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P(1 defect) = 2 * (999/1000) * (1/1000) = There is

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P(1 defect) = 2 * (999/1000) * (1/1000) = There is [#permalink] New post 28 Jul 2003, 13:46
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P(1 defect) = 2 * (999/1000) * (1/1000) =

There is now way this eq up here is right.


. It is about independent events.

A manufacturer makes fastners and sells in packages of two. Suppose the condition of a fastener is independent of the other fastener in the package and in the past the fraction of defective light bulbs is 1/1000. What is the probability that a randomly chosen package has a.) 0 defects b.) Exactly one defect c.) Exactly two defects
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Last edited by Curly05 on 28 Jul 2003, 20:14, edited 1 time in total.
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Re: PS: Easy Prob, but author has error? [#permalink] New post 28 Jul 2003, 14:45
Curly05 wrote:
P(1 defect) = 2 * (999/1000) * (1/1000) =

There is now way this eq up here is right.


. It is about independent events.

A manufacturer makes fastners and sells in packages of two. Suppose the condition of a fastener is independent of the other fastener in the package and in the past the fraction of defective light bulbs is 1/1000. What is the probability that a randomly chosen package has a.) 0 defects b.) Exactly one defect c.) Exactly two defects


Let's say you examine them one by one. The probability that the first is defective is 1/1000 AND the probability that the second is not defective is 999/1000 so the probability of this event is (1/1000)(999/1000). But the defective fastener could be in either the first or second position (i.e., there are two ways that there could be just one defective fastener) so we need to multiply this probability by 2, hence:

Pr(exactly 1 defect) = 2*(1/1000)(999/1000).
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AkamaiBrah
Former Senior Instructor, Manhattan GMAT and VeritasPrep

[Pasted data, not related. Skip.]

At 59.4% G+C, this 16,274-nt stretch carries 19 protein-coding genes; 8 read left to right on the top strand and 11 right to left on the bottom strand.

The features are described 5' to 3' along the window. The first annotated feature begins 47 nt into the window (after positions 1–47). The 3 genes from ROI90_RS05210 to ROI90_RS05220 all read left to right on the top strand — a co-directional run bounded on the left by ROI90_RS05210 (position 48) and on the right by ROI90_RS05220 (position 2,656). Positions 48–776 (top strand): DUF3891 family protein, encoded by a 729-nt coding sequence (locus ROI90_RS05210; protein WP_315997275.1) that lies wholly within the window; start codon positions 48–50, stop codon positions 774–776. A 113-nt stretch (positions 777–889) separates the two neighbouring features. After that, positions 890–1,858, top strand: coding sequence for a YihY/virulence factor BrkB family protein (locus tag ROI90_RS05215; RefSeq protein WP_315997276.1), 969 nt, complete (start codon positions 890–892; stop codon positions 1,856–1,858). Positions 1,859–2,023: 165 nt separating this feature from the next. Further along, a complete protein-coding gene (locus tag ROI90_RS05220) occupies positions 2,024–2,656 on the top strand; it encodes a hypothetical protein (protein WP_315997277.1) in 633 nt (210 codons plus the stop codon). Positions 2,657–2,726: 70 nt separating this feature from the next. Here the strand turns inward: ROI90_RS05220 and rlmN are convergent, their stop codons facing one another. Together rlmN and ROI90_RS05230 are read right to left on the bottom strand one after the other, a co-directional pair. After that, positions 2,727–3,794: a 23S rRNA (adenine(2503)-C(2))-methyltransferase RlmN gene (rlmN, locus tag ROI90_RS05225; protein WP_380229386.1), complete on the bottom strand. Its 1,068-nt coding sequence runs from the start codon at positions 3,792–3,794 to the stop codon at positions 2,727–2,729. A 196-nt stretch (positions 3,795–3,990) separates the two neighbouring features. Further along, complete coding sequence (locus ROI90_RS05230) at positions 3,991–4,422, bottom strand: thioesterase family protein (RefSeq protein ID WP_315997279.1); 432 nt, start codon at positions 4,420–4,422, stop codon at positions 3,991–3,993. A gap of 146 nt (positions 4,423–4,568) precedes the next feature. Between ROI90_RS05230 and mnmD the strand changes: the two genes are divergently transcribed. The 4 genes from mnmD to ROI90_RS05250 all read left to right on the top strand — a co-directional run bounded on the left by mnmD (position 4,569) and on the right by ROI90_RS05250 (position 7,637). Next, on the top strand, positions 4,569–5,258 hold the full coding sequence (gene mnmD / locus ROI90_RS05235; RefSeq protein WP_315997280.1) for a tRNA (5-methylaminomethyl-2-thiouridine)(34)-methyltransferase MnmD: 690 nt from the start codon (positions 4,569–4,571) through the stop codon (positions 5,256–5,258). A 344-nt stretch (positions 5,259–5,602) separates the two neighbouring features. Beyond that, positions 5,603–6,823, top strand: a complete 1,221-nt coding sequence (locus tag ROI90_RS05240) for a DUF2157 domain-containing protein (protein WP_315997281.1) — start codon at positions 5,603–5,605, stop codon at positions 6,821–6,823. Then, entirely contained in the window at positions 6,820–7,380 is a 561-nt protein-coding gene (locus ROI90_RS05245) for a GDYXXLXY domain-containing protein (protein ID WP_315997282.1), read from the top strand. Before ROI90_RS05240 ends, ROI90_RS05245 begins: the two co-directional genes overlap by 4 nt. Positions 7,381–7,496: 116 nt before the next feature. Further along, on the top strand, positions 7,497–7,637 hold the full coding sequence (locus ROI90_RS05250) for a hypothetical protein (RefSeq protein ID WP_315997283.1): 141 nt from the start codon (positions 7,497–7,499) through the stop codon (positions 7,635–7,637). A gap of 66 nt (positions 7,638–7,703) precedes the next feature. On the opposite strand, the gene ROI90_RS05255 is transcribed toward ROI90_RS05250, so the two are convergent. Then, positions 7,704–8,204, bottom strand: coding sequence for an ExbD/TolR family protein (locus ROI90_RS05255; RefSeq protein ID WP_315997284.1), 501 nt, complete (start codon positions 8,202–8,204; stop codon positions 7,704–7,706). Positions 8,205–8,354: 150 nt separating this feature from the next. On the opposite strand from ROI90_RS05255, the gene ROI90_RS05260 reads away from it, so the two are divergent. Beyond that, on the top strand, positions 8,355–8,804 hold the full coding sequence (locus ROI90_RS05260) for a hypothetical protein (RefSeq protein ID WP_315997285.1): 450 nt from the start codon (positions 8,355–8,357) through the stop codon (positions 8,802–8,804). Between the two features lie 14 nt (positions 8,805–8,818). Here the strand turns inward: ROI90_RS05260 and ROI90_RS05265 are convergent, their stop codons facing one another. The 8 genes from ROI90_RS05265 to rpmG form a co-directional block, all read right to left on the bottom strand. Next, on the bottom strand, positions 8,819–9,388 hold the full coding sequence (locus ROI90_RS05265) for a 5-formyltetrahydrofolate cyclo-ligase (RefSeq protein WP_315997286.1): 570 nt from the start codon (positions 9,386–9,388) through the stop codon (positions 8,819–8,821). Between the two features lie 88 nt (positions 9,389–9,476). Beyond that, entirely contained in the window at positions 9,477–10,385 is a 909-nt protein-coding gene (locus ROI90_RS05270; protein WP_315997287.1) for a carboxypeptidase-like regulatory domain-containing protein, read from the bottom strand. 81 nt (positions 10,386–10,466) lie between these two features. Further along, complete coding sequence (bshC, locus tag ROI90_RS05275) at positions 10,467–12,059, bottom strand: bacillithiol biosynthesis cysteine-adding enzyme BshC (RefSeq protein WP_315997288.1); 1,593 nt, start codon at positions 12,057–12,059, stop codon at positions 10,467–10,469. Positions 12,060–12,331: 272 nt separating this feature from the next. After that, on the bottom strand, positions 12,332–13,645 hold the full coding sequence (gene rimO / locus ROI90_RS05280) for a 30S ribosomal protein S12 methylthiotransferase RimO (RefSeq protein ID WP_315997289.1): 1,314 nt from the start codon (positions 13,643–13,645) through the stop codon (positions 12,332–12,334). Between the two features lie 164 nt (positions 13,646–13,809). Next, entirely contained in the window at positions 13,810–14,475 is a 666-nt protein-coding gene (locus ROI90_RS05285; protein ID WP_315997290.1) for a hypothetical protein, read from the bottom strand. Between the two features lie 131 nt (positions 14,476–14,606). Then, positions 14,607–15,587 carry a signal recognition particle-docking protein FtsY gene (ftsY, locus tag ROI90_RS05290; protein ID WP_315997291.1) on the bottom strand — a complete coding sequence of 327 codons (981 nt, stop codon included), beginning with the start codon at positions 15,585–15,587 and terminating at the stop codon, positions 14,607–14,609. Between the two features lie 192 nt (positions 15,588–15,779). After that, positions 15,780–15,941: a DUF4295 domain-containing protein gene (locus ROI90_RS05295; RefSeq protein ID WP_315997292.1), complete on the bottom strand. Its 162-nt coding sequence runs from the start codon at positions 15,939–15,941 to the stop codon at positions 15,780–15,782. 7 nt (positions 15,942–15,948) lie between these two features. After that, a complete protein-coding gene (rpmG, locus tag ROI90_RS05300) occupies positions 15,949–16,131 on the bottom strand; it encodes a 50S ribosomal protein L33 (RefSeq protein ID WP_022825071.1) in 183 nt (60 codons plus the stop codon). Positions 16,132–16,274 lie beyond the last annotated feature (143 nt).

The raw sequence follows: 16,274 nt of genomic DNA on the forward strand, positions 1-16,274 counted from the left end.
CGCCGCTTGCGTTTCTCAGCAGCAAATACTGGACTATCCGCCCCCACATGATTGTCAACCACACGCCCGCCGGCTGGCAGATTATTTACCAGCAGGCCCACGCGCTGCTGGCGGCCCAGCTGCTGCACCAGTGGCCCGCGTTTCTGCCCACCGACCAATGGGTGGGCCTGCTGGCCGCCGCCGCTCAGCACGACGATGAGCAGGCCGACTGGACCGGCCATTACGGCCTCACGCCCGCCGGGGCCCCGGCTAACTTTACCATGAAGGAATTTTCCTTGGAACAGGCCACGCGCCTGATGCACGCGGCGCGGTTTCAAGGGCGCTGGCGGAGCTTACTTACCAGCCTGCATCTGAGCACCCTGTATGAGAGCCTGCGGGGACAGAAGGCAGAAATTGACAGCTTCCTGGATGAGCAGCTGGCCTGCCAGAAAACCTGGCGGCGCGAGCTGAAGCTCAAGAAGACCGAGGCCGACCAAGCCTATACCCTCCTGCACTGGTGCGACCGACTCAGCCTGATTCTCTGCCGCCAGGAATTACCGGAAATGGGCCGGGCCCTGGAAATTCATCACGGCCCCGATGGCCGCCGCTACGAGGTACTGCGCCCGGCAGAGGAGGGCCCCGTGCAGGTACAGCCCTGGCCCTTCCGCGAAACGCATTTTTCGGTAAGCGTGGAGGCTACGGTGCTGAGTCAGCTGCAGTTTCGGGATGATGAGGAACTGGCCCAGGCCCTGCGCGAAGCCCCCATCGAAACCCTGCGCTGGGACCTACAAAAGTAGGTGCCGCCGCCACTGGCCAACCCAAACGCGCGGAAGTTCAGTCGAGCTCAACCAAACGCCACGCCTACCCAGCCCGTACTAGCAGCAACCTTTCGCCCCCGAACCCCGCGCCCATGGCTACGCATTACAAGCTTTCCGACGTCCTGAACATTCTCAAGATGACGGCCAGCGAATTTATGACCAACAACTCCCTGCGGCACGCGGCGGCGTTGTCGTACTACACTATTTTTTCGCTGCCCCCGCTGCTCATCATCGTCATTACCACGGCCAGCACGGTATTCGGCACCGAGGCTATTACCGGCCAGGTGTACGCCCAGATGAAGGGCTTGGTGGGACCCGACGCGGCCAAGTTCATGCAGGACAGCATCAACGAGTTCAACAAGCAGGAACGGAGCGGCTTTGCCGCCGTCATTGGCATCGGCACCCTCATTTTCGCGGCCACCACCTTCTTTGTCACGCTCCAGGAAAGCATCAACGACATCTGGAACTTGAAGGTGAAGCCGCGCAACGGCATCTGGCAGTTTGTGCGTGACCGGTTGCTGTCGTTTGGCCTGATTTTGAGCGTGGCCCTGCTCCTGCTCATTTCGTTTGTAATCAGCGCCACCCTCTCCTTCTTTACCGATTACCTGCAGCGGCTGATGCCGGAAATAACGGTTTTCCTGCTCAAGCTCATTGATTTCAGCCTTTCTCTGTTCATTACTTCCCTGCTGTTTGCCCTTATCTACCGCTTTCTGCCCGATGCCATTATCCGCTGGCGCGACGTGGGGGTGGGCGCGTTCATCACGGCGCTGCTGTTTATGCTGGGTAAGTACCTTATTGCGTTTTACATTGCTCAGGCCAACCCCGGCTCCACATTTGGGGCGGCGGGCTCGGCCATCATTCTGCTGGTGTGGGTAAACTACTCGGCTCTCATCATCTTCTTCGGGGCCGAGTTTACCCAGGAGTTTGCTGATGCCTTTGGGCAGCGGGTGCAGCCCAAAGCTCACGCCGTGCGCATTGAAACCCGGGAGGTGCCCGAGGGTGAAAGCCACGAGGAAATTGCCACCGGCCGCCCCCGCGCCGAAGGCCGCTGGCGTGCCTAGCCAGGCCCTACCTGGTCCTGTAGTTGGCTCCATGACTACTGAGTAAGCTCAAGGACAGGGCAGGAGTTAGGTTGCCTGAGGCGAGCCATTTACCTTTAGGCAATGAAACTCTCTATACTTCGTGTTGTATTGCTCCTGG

Vice President, Midtown NYC Investment Bank, Structured Finance IT
MFE, Haas School of Business, UC Berkeley, Class of 2005
MBA, Anderson School of Management, UCLA, Class of 1993

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Explanation [#permalink] New post 28 Jul 2003, 17:27
So P( 2 defects) , the first defect is reserved for the first slot, and the second defect is reserved for the second slot, thus only one outcome for each slot.

P( 1 defect) , there are two outcomes for defective slot, right- the first or the second. and the prob is etc.

Let's change it around and let's say they want to find the probablilty of defect-free slots.
P( 1 defect-free), Are there are two outcomes for the defect-free slot,right?
Thanks- please explain more Akami
Victor
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Last edited by Curly05 on 29 Jul 2003, 05:10, edited 1 time in total.
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 [#permalink] New post 28 Jul 2003, 23:55
P(a bulb is defect)=0.001
P(a bulb is OK)=0.999

no defects) 0.999*0.999
exactly 1 defect) 0.999*0.001+0.001*0.999=2*0.999*0.001
two defects) 0.001*0.001
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Hey Stolyar [#permalink] New post 29 Jul 2003, 09:02
Stolyar, is your exactly one defect showing that there are four drawings?

VT
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Re: Hey Stolyar [#permalink] New post 29 Jul 2003, 09:16
Curly05 wrote:
Stolyar, is your exactly one defect showing that there are four drawings?

VT



There are only TWO drawings. Since we are specifically looking at ONE defect, the fact that the defective fastener is picked first is exactly the same as saying the non-defective fastener is picked second. So you can describe the events from either the point of reference using defective fasteners, or non-defective fasteners, but not both.
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AkamaiBrah
Former Senior Instructor, Manhattan GMAT and VeritasPrep
Vice President, Midtown NYC Investment Bank, Structured Finance IT
MFE, Haas School of Business, UC Berkeley, Class of 2005
MBA, Anderson School of Management, UCLA, Class of 1993

Re: Hey Stolyar   [#permalink] 29 Jul 2003, 09:16
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P(1 defect) = 2 * (999/1000) * (1/1000) = There is

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